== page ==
WHEN I got the message at short notice that the Association of Nigerian Authors (ANA), Oyo and Osun chapters would be travelling by rail to Abeokuta for the first ever meeting of the South-West chapter of the literary association, that comprise Oyo, Osun, Ogun, Ondo, Ekiti and Lagos states, christened ‘Jamboree,’ I looked forward to the trip with excitement. The excitement arose from the fact that the trip would afford me the opportunity of my first train ride.
Though the sight of a train is not strange to me. As a kid at Kaduna, I remember vividly the childhood adventure of going to hunt for grasshoppers in the bushes beside a train track. I could also recall that on few occasions, the sight of trains in motion crossing the road with its booming horn at Ibadan and Lagos, but I have never travelled by train before until this memorable day.
To meet the call time of 4:00pm, I left Oyo town as early as 2:00pm and arrived the railway station in Ibadan, the take off point, at 3:00pm. While awaiting the train at the railway terminus in Ibadan, the sight of abandoned passenger and cargo coaches, aging structure housing the offices elicited memories of train services in the 60s, 70s, 80s and early 90s. This important sector of the economy went comatose, but there have been recent attempts to revive it by the Federal Government. While some of us who had boarded train in these golden years recalled that the long wait for the train was a characteristic trait of train services, first timers reasoned that if transportation by train is revived and modernised with efficient service, it has the potential of being an alternative to road transport for passengers and goods. An added advantage is that of easing Nigerian roads of heavy duty vehicles.
After about three hours waiting, the train arrived the Ibadan terminus at 6:30pm. As the train zoomed off at snail speed towards Abeokuta, it was a jolly ride. Though the journey, which is about one hour by road, took us about two hours, 30 minutes, but there was no dull moment. As the train moved, swerving left and right, the long journey to Abeokuta turned a memorable one with readings, riddles and jokes from ANA members. While this was on, the curiousness and inquisitiveness in me made me to stroll to other sections of the moving train. While the seats are as comfortable as that of luxurious buses and planes, there are two toilets, a bar and restaurant to give the passengers the hospitality of an hotel while on a long journey. However, with the door to one of the toilets yanked-off or removed for repairs, the odour of urine assailed the noses of passers-by and passengers sitting near the toilet.
We arrived the Abeokuta terminus at about 9pm. We disembaked and the train continued its onward journey to Lagos. Two buses arranged by the host chapter, Ogun ANA picked us from the terminus to the secretariat of the Nigeria Union of Journalists (NUJ), Abeokuta (Ile Iwe Irohin). At Ile Iwe Irohin, we were given a warm reception by the Chairman and his Secretary. After a welcome address by the Chairman and information on the programme lined up for the meeting, we were treated to a sumptuous dinner of Ofada rice. Other programmes lined up for the following day, September 1, 2016 were the visits to Professor Wole Soyinka’s residence and Chief Olusegun Obasanjo’s Presidential Library. We later retired to the Moshood Abiola Polytechnic Guest House to pass the night.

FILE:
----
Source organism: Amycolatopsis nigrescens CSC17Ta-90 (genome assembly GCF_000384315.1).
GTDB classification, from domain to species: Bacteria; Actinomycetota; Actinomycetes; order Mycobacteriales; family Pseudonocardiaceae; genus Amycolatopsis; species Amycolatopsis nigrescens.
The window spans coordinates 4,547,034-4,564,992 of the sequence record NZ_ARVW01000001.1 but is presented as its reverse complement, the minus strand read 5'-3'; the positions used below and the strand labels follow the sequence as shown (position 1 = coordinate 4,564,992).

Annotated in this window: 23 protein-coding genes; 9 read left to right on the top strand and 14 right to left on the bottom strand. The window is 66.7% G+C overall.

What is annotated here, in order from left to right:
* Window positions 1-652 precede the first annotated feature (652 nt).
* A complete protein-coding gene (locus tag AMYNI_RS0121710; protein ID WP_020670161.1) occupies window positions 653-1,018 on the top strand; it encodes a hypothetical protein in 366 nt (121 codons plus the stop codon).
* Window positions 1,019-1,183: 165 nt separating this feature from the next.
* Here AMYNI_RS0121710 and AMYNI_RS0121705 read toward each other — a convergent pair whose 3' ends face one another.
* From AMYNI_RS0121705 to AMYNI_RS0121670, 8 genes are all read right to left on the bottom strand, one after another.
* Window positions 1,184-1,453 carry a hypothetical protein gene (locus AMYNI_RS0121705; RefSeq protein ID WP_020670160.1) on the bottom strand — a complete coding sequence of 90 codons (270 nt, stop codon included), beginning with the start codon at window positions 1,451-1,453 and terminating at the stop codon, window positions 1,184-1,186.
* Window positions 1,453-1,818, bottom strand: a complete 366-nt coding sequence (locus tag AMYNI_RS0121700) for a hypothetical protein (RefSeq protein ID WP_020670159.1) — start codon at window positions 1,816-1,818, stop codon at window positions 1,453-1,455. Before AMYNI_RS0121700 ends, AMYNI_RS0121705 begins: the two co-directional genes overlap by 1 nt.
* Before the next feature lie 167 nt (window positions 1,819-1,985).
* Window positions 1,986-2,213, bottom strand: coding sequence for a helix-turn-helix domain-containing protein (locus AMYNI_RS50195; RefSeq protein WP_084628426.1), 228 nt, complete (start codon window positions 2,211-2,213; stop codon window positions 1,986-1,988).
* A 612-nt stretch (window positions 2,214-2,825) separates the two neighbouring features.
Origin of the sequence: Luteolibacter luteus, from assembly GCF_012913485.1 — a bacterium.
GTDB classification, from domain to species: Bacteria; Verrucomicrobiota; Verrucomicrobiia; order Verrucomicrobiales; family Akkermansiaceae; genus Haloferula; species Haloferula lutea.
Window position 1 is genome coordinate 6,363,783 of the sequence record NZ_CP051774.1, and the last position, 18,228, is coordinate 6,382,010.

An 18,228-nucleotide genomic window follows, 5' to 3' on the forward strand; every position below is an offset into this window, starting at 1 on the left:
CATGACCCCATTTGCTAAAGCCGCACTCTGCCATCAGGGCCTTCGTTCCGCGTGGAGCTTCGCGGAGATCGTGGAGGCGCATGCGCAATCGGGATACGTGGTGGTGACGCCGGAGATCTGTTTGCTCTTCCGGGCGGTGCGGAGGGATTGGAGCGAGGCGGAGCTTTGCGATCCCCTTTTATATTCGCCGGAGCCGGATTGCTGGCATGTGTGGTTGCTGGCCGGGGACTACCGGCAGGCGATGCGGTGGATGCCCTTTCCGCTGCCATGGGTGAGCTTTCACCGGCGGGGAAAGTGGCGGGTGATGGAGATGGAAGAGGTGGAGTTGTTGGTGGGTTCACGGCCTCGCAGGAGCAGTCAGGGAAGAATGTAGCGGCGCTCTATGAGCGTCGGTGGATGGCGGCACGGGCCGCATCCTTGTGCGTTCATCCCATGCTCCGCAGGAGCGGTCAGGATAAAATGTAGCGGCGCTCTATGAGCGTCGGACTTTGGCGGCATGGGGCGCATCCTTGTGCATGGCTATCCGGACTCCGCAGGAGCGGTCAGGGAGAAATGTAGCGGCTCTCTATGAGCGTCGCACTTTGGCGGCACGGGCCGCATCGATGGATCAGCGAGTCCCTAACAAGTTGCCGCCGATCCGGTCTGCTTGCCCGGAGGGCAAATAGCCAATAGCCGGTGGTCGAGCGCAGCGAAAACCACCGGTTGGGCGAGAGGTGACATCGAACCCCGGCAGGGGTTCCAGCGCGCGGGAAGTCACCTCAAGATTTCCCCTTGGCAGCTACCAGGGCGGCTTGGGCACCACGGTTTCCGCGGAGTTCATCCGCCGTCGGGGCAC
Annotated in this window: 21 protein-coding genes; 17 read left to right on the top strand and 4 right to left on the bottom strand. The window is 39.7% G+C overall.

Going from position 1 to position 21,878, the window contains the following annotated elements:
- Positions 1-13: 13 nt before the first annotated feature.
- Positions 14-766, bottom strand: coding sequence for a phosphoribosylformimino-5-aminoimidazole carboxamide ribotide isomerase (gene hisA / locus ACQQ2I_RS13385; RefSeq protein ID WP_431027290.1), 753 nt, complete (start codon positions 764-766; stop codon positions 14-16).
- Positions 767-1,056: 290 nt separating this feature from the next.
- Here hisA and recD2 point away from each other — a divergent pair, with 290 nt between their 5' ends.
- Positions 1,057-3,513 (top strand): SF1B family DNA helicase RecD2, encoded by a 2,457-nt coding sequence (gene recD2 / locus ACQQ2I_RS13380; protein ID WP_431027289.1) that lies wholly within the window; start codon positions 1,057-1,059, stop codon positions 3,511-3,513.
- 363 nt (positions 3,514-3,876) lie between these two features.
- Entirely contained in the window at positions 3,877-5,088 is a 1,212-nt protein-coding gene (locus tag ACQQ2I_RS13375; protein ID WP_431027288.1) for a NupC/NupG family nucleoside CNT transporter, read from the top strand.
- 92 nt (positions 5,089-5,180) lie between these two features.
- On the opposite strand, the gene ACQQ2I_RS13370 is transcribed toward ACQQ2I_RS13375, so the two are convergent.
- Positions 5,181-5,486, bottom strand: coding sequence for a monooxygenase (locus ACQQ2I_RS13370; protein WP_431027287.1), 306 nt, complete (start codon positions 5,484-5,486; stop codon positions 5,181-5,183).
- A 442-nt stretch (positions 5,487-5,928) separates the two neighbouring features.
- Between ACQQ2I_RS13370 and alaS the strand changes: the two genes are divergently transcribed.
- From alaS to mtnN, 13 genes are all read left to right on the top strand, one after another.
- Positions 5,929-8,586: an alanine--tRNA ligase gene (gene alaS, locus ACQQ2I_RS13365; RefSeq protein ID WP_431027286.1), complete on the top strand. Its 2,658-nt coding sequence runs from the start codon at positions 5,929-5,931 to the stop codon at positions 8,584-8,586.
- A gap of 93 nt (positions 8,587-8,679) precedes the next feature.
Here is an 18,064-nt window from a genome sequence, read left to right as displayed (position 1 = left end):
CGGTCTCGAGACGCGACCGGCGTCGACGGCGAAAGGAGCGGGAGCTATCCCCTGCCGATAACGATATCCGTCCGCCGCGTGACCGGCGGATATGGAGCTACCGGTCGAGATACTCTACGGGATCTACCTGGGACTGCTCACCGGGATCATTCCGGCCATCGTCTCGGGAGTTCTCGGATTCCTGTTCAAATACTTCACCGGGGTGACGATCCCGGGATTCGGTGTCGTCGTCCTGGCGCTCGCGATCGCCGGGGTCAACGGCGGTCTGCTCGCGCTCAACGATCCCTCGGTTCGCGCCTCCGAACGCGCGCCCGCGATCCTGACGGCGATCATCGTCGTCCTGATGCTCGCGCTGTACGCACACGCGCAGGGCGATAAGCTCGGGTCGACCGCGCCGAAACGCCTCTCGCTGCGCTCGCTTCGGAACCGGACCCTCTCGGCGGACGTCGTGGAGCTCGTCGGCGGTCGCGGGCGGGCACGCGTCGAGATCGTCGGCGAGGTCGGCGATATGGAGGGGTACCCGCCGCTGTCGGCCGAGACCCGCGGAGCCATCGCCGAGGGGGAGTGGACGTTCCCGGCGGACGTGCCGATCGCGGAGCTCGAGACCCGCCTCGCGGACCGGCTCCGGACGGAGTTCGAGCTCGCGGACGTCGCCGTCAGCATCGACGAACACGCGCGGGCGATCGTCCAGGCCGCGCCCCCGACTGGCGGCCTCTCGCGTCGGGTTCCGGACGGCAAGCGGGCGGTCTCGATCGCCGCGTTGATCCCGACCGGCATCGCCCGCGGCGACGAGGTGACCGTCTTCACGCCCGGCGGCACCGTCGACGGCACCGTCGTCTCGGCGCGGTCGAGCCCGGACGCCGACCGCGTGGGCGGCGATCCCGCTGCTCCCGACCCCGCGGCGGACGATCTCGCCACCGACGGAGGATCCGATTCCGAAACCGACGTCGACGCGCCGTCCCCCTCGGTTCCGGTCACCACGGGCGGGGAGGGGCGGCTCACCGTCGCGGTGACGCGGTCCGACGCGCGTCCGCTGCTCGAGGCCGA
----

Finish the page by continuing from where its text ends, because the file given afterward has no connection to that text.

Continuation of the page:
The programme began the following day, with the zonal meeting at the NUJ Secretariat (Ile Iwe Irohin). It was revealed to us that the meeting was the initiative of the Chairman, Oyo State Chapter, Dr. Solomon Iguare. It was resolved that the zonal meeting should be sustained to strengthen interface of creative writings and creative writers in the region. Subsequently, a committee was constituted to suggest the modalities of reviving the moribund Ekiti State chapter. After our breakfast of yam, bread, fried egg and tea, we left Ile Iwe Irohin in a convoy of two buses to tourist sites of Professor Soyinka’s residence and Chief Obasanjo’s library. The plan to visit Fela’s family house and Olumo Rock was suspended due to logistic problems and time.
Our first port of call was the nobel laureate’s residence at Kenta, Idi Aba. Though he was not around to receive us, his domestic servants ushered us into the compound. The house, which occupied large expanse of land, was built mostly of burnt bricks. As we could not access the interior part of the building, we proceeded to the amphi-theatre within the residence. We took group photographs and had a reading season before leaving the environment surrounded by green vegetation for Chief Obasanjo’s Presidential Library.
At the Presidential Library, Kobapo Road, Oke Mosan, we marveled at the large expense of land which houses the library, a five star hotel, a mini zoo and a rocky bar, which are tourists’ delight. Strolling round the library environment shows that it only occupies a small portion of the land, with the relaxation spots of the hotel, mini-zoo and the interior and the exterior of the rocky bar occupying larger portion. The jamboree cum field trip ended with this visit, which leaves us with sweet memories of these tourist sites in the ancient city of Abeokuta. We, thereafter, left the library for the motorpark to charter a commercial bus back to Ibadan. Unlike the train, the journey by road from Abeokuta to Ibadan lasted just one hour.
- Lawal is a member of the Oyo State chapter of the Association of Nigerian Authors (ANA).